When Sam Keller created Art Basel in Miami Beach in 2003, he roped in the whole community, its museums and collectors, and with that fair he singlehandedly put a place that had been famous only for sun, sea and retirees on the cultural map.
Six and a half thousand miles away, in the Southern Caucasus, a successful business man called Kaha Gvelesiani, has decided to do the same for his country, also by holding an art fair, which is opening its second edition on 17 May. Never mind that he has to explain to westerners that Georgia is not the state in the USA but the country in the Caucasus, sandwiched between Russia and Turkey, with Azerbaijan and Armenia as neighbours. Gvelesiani is a determined man, who has played a part in the recent history of his country—and paid for it.
He was one of the leaders in the civil war that tore apart Georgia after the dissolution of the Soviet Union. On 27 Sept 1991, he was lured to a parley with the other side, and as a sign of good faith, was asked to come unarmed. As he climbed the stairs, he was gunned down. In the morgue, “I lived again”, says Gvelesiani, but it has left him in a wheel chair, something he completely ignores. Rigorous self-discipline keeps him spare and strong, to the point that he travels on his own if he needs to. Even more remarkably, he holds no grudges, as though the civil war had just been just an inconvenient episode the country had to go through: “Now I have many friends among people who used to be on the other side”, he says.
He is proud of his country’s human potential. “Did you know that a lot of the engineers working on the Hadron collider in CERN (The European Organisation for Nuclear Research) are Georgians?”, he says. “Our economy is growing fast, and we have always been capable of sudden, explosive change, as in our rapid democratisation after the civil war.”
Georgia may have been out-of-mind for decades when it was part of the Soviet Union (its independence came in 1991), but it has a rugged ancient history, when it was a bulwark against Islam, and a sophisticated literary and musical history in the 19th century, when it was a southern playground for Russians.
Above all, it has what the leading art dealer, Thaddaeus Ropac—who introduced the now valuable art star Adrian Ghenie from the obscurity of Transylvania to the west—tells me he looks for when considering whether an “off-the-art map” country has potential: Georgia has an art academy.
It has hundreds of artists trained in rigorous, Soviet-style methods, and Gvelesiani believes that they have a chance of flowering once they have learnt how the rest of the art world works, the city has the galleries it needs, and Georgian art has opened up to the world.
First a mechanical engineer, then a property developer and co-founder of ExpoGeorgia, Gvelesiani has been methodical about building his fair, visiting all the major events, consulting with Sandy Angus, who started six art fairs across Asia, and employing Eric Schlosser as artistic director; Schlosser is French and knows his eastern Europe, having directed Art Moscow and Art Vilnius.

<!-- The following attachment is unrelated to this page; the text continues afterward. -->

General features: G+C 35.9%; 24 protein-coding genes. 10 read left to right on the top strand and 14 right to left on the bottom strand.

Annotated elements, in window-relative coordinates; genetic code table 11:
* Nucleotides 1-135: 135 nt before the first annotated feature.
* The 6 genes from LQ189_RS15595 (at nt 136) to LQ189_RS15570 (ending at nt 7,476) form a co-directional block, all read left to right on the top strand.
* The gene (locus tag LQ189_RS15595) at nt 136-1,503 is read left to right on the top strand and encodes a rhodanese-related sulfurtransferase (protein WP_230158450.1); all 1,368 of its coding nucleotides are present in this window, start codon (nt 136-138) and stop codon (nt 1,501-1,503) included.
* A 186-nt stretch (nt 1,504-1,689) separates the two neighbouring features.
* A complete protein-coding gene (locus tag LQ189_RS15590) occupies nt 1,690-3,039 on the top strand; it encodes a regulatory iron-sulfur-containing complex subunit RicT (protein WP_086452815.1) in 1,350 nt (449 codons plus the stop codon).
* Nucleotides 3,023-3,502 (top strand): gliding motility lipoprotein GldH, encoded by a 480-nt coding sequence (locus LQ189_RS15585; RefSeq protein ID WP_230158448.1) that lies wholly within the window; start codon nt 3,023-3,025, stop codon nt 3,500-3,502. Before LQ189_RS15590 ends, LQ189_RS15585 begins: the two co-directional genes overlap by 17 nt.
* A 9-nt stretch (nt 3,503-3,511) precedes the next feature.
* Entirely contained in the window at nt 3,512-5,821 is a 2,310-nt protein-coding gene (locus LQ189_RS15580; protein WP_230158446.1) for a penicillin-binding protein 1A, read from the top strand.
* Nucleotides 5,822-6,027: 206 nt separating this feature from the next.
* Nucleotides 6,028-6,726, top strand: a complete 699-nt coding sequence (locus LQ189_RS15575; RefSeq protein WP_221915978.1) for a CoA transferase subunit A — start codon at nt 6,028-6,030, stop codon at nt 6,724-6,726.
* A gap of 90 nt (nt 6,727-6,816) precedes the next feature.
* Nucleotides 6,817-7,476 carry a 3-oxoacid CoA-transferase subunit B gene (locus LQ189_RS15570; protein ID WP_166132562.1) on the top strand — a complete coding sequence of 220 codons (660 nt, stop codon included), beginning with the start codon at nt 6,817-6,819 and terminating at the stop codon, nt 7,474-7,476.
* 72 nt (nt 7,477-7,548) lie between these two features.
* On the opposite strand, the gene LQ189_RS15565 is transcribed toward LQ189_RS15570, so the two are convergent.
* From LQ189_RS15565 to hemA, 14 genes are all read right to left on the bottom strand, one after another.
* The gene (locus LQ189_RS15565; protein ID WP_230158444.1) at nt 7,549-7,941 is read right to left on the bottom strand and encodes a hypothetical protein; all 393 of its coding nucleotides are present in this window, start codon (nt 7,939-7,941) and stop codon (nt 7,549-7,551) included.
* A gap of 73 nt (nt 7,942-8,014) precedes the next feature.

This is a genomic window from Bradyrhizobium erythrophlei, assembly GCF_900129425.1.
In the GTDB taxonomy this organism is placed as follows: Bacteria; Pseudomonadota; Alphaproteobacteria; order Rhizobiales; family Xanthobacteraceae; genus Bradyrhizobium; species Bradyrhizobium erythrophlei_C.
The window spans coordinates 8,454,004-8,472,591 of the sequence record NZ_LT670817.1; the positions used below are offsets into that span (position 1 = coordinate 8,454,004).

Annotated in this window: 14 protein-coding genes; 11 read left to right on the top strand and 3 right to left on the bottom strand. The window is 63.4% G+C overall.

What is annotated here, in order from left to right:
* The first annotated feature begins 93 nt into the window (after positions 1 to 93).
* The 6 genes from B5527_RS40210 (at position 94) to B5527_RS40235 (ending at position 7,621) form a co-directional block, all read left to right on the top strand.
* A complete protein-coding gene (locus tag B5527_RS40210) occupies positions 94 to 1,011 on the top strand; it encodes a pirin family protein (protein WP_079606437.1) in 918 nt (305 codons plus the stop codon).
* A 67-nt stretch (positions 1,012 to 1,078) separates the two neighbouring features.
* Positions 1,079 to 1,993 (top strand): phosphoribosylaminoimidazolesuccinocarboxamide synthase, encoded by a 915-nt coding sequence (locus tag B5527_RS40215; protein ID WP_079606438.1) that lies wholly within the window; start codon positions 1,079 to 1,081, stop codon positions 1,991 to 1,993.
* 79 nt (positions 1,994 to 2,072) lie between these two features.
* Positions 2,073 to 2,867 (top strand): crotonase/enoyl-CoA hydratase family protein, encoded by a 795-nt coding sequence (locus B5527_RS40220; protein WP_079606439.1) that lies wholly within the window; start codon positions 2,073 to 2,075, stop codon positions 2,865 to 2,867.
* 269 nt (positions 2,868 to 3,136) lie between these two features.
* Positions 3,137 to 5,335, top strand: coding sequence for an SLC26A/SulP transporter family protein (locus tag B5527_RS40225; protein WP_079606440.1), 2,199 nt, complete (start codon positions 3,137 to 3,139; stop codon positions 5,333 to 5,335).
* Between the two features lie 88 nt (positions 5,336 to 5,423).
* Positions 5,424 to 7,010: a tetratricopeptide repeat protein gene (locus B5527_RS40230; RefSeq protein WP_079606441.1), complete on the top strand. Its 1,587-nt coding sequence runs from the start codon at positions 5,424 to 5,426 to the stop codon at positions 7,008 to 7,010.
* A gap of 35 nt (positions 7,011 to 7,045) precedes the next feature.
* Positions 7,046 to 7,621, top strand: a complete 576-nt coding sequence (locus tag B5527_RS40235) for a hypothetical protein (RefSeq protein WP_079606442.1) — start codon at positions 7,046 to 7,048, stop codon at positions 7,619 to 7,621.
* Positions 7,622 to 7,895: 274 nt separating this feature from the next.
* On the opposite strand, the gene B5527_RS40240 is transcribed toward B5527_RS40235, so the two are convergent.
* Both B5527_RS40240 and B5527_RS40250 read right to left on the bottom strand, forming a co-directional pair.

For his training in art, Kvelesiani has turned to his friend Tamara Kvesitadze, who represented Georgia at the Venice Biennale and is known for her huge kinetic sculptures (she is just finishing one in China). “To be honest”, he says, “I like art much more than the art scene—contemporary art, in particular, because its centre of gravity is thinking; it shows the spirit of the times, without boundaries. One of the motivations for me is that the art scene should express Georgian identity”, he adds, and he believes this to the extent that he has put his own money into a budget shared with the state and ExpoGeorgia. “I can boast that the first edition last year has already shaken up the Georgian art world: two new galleries and an art centre dedicated to experimental art have opened, and Salome Zourabichvili, the president of Georgia, is very keen to encourage the art trade by simplifying its laws.”
What will the visitor of the 2019 Tbilisi Art Fair find? Georgia’s neighbours, of course, with Azerbaijan particularly well represented by video artists and a gallery. Then there are Armenian, Russian, Ukrainian and Lithuanian galleries, and, from western Europe, Austrian, Belgian, Switzerland, Bulgaria, Serbia, France, Portugal, Spain, the UK, with two big hitters, Kamel Mennour and Galleria Continua.
But, above all, the fair has been the opportunity to galvanise what is, in effect, a city-wide exhibition of the contemporary art of Georgia and the region. To mention only a few, Schlosser has put together a creative panel that includes, among others, the US visual artist Jeff Cowen (who has his own show here as well), the French curator François Michaud, the French playwright Yasmina Reza, and the Anglo-Georgian singer Katie Melua to select 38 Georgian artists for solo presentations.
The evocative Silk Museum is housing a show by artists about memory, tradition and meaning of historic objects. Other shows focus on women, who are powerful in this part of the world in a way that western feminists often fail to understand. One is on the theme of the semi-divine, murderous Medea, examined by the artists in the context of the relationship between Georgia and Europe. The other, from Azerbaijan, a Muslim country, has artists of different generations reflecting on gender issues through the medium of video.
A photography exhibition of great documentary interest has been sent from Kharkiv, the second biggest city in that historically unfortunate country, Ukraine. Called Palette of Pain, it spans the last decades of the USSR, from 1970 to the present day, and, given the great artistic tradition in Soviet photography, should definitely be worth the detour.
• Anna Somers Cocks is the non-executive director of The Art Newspaper and serves on the advisory board for Tbilsi Art Fair.
•Tbilsi Art Fair, Exhibition Centre ExpoGeorgia, 17-19 May